For those who don’t know, Watch Dogs: Legion is being directed by Clint Hocking; the same man who directed the brilliant Far Cry 2. This is Hocking’s first major Ubisoft project since he rejoined Ubisoft in 2015, and in an interview with Gamasutra, he explained how the game’s “play as any NPC” feature works and why the team decided to utilize it.
“When we first had the idea that you’d be able to play as anyone in the game, we had to of course bring in a bunch of major stakeholders, you know the lead animators, the lead programmers, the lead sort of engine architects…the lead audio guys, sound guys, and the lead writers and start talking about you know, breaking the problem down,” says Hocking. “Like, how are we gonna cover all the pieces that we need to cover and make them all work together? I think the most important thing that we started working on pretty early was something we call ‘census,’ which is a massive relational database that lives at the heart of the simulation.
Hocking explains that the census system generates NPCs like in many other games, but it also automatically fills in certain profile blanks that expand the character’s personality and ensure that they behave in certain ways that are realistic to their character. Hocking uses the example of a groundskeeper to explain how it all works.
“If you see a groundskeeper trimming hedges in a park, and he has a certain ethnicity, when you lock on to that person and profile them, he’s going to have a name that reflects the ethnicity that you saw and he’s going to have an animation set based on how he was animating,” says Hocking. “Because he’s a groundskeeper, he’s going to make a certain amount of money which means he’s gonna be allowed to live in certain neighborhoods, and because of his ethnicity will navigate to a different part of those neighborhoods depending on where the different communities live within London. Then he’s going to have certain friends and activities maybe he’s an outdoorsy guy. He has an outdoor job so he may be more fit and have a gameplay trait that reflects higher health or higher agility or something like that.”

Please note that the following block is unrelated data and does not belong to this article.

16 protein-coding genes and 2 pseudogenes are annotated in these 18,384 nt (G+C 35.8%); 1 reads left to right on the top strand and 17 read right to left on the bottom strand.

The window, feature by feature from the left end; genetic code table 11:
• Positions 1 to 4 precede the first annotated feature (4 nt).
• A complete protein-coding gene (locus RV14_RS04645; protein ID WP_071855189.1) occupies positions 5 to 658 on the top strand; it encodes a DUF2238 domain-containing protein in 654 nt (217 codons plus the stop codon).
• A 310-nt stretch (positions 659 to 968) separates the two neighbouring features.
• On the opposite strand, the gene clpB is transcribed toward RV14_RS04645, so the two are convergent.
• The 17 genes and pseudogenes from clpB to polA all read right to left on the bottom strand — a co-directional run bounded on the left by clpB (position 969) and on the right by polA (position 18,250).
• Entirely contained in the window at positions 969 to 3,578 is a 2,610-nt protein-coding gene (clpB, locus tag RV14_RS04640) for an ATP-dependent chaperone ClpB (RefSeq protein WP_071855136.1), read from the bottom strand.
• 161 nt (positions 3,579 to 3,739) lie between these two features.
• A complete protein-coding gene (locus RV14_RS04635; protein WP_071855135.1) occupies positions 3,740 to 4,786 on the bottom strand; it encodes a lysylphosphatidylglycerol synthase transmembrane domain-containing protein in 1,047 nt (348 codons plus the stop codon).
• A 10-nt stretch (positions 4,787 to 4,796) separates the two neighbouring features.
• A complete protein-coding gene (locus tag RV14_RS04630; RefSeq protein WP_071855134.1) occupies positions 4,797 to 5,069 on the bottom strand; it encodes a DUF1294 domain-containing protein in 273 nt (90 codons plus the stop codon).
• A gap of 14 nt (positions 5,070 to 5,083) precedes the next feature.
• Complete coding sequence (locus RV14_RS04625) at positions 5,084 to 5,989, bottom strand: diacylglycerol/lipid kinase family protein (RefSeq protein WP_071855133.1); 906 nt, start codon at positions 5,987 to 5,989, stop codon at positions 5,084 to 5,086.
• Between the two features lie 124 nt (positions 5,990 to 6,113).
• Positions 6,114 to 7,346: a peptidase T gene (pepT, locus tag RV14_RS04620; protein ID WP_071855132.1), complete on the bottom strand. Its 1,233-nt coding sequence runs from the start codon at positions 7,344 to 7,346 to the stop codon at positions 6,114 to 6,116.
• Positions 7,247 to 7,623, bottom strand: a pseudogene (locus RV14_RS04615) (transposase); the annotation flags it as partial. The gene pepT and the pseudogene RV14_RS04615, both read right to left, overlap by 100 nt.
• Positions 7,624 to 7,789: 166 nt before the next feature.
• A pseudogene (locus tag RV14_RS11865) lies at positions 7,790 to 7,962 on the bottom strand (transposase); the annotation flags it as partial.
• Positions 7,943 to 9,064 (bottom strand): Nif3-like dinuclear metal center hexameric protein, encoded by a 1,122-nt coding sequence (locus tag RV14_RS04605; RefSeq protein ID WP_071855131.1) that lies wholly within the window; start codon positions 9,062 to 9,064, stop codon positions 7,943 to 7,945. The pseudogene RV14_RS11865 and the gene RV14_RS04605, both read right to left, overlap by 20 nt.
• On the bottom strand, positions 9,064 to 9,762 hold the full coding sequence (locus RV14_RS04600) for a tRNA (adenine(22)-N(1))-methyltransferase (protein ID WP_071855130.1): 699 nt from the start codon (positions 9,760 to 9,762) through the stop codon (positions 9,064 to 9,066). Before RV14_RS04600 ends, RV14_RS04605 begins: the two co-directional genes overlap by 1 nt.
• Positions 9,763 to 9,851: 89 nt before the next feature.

While that all sounds pretty advanced, Hocking suggests that it’s really just an expansion of the concepts that made Far Cry 2 a revolutionary cult classic.
“I worked on Far Cry and Far Cry 2 and uh…the kinds of emergent behaviors and actions that you see tend to be in the moment to moment,” says Hocking. “We have that as well, but now we’re seeing emergent behaviors happening across the timeline of like a story of a character arc of someone’s life…People come out of these demos all day every day and they tell us amazing stories about what happened to the person they were demoing to.”
Matthew Byrd is a staff writer for Den of Geek. He spends most of his days trying to pitch deep-dive analytical pieces about Killer Klowns From Outer Space to an increasingly perturbed series of editors. You can read more of his work here or find him on Twitter at @SilverTuna014.